Saturday, June 30, 2012

Hey Look, It's a "I Sometimes Have a Life, So I Didn't Blog" Post

I was out most of the day spending time with the family.  Which now means buying even more stuff for Everett.  It was a good day.  I didn't even think about you once.  Sorry.  But to make up for that fact, here is picture of the boys.

How was your Saturday?

Friday, June 29, 2012

Here Comes the (Teething) Pain

I brag about Everett a lot.  My "Dad's Eye View" is essentially a collection of boasting and celebrating over having a super chill baby.  But I always knew the day would come when things would get a tad more difficult.  It would be the day that parents with colicky babies could laugh at my expense.  They'd say, "Ha.  Nothing lasts forever.  Enjoy your bumpy ride."  Well, the bumpy has begun.  Everett is teething.  I talk all about the craziness in today's "Dad's Eye View."

Thursday, June 28, 2012

Hey Spam Bots and Marketers, You're Failing at Blog Comments

The downside of having a site that is increasing in traffic and doing well in search engine rankings (for certain topics) is that you start attracting the occasional undesirable.  My site has been attacked by a few trolls whose life mission is to be an incompetent ass.  Luckily, their visits have still been pretty rare -- or they just deem my articles to be untroll-worthy.  But I have seemed to drag in several marketers and spammers over the last several weeks, and their comments are often even more irritating and mind-melting than the trolls.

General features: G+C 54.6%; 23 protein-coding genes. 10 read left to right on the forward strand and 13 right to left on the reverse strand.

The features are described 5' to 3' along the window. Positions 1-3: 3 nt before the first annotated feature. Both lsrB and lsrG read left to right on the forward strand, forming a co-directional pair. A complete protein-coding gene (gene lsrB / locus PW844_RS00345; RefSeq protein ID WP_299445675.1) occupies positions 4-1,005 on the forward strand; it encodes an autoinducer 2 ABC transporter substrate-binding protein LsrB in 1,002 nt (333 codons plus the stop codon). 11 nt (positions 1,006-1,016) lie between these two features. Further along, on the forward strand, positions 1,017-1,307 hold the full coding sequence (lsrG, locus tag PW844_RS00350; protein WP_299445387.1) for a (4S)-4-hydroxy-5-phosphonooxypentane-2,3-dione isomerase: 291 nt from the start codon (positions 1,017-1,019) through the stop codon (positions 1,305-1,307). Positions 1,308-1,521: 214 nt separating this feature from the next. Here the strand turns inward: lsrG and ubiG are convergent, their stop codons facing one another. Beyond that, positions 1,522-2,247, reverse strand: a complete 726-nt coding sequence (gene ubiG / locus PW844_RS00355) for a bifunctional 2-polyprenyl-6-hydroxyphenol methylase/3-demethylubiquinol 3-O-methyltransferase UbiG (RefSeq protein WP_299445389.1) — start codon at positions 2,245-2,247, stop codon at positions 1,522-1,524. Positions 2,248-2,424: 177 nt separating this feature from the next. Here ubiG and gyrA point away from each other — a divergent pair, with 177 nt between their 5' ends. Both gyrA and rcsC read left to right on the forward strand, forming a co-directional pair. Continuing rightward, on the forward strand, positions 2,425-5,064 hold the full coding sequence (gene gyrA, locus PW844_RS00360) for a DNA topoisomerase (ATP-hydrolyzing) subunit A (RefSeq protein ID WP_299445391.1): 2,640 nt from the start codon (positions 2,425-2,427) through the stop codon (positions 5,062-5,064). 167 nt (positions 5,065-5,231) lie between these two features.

The joke is on them, though.  I have a pretty effective spam filter that has caught their shenanigans every time, so their prose have been entirely missed by the general public. 

I am not opposed to self-promotion and marketing.  But I am opposed to blatant self-promotion and marketing, where it is obvious your only purpose for being on the site is to shill your wares.  A blatant plug is just a sign of laziness and an incredible lack of creativity.  Those really aren't two traits you should have if you aspire to be a successful marketer. 

I admit that I can be a self-promoter.  If it is on my blog or my own social media accounts than I'll even be pretty blatant about it.  When you're in a profession like freelance writing, I really have to self-promote if I have any hope of getting read and creating a small name for myself.  I realize you need to promote and market if you want your products to be known.  By all means, blatantly shill on your own blogs and social media sites.  But don't think I'm up for your little games on my own blog.

Almost every bit of literature on social media marketing will say that one of the most effective ways to promote your product is creating a presence through interacting on social media.  One of the best ways to interact and create a presence is to leave comments on blogs -- especially on popular blogs (which I'm not claiming my blog is, and I'm sure if it was, I'd be greeted by far more awful spammers).  I actually do agree with this strategy.  I am not opposed to a marketer leaving a comment on my blog.